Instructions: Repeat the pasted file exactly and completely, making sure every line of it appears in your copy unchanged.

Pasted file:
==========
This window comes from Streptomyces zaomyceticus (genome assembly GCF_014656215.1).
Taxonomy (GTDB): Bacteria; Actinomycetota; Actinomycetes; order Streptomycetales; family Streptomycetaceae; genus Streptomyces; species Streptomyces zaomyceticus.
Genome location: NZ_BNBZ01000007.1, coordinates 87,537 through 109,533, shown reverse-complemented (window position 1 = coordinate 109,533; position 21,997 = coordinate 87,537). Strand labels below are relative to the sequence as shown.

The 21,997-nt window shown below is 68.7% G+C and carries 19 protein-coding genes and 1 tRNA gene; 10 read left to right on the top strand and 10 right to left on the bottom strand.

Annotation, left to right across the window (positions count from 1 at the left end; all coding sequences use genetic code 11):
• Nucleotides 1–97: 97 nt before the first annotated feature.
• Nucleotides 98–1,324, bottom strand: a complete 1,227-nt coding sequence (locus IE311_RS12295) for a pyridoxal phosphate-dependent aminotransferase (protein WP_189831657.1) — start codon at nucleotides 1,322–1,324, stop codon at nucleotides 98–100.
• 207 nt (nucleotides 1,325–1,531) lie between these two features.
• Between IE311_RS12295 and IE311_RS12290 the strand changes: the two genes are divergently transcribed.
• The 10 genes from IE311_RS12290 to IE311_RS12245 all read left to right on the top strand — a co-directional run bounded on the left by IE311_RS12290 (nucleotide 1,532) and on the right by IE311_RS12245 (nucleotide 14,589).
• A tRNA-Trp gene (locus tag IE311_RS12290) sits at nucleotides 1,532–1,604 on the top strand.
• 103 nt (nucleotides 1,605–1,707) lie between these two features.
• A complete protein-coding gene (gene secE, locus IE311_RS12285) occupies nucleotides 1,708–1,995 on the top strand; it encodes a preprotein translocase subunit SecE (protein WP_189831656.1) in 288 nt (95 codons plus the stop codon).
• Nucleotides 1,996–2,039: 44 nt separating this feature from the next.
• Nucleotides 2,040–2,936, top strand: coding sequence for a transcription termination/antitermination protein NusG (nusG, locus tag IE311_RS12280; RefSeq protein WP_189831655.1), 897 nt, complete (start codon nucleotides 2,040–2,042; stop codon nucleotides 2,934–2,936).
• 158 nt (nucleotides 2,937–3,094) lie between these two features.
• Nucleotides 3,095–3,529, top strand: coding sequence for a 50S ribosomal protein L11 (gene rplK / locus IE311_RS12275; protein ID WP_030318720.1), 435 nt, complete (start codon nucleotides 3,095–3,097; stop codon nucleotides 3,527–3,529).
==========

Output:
This window comes from Streptomyces zaomyceticus (genome assembly GCF_014656215.1).
Taxonomy (GTDB): Bacteria; Actinomycetota; Actinomycetes; order Streptomycetales; family Streptomycetaceae; genus Streptomyces; species Streptomyces zaomyceticus.
Genome location: NZ_BNBZ01000007.1, coordinates 87,537 through 109,533, shown reverse-complemented (window position 1 = coordinate 109,533; position 21,997 = coordinate 87,537). Strand labels below are relative to the sequence as shown.

The 21,997-nt window shown below is 68.7% G+C and carries 19 protein-coding genes and 1 tRNA gene; 10 read left to right on the top strand and 10 right to left on the bottom strand.

Annotation, left to right across the window (positions count from 1 at the left end; all coding sequences use genetic code 11):
• Nucleotides 1–97: 97 nt before the first annotated feature.
• Nucleotides 98–1,324, bottom strand: a complete 1,227-nt coding sequence (locus IE311_RS12295) for a pyridoxal phosphate-dependent aminotransferase (protein WP_189831657.1) — start codon at nucleotides 1,322–1,324, stop codon at nucleotides 98–100.
• 207 nt (nucleotides 1,325–1,531) lie between these two features.
• Between IE311_RS12295 and IE311_RS12290 the strand changes: the two genes are divergently transcribed.
• The 10 genes from IE311_RS12290 to IE311_RS12245 all read left to right on the top strand — a co-directional run bounded on the left by IE311_RS12290 (nucleotide 1,532) and on the right by IE311_RS12245 (nucleotide 14,589).
• A tRNA-Trp gene (locus tag IE311_RS12290) sits at nucleotides 1,532–1,604 on the top strand.
• 103 nt (nucleotides 1,605–1,707) lie between these two features.
• A complete protein-coding gene (gene secE, locus IE311_RS12285) occupies nucleotides 1,708–1,995 on the top strand; it encodes a preprotein translocase subunit SecE (protein WP_189831656.1) in 288 nt (95 codons plus the stop codon).
• Nucleotides 1,996–2,039: 44 nt separating this feature from the next.
• Nucleotides 2,040–2,936, top strand: coding sequence for a transcription termination/antitermination protein NusG (nusG, locus tag IE311_RS12280; RefSeq protein WP_189831655.1), 897 nt, complete (start codon nucleotides 2,040–2,042; stop codon nucleotides 2,934–2,936).
• 158 nt (nucleotides 2,937–3,094) lie between these two features.
• Nucleotides 3,095–3,529, top strand: coding sequence for a 50S ribosomal protein L11 (gene rplK / locus IE311_RS12275; protein ID WP_030318720.1), 435 nt, complete (start codon nucleotides 3,095–3,097; stop codon nucleotides 3,527–3,529).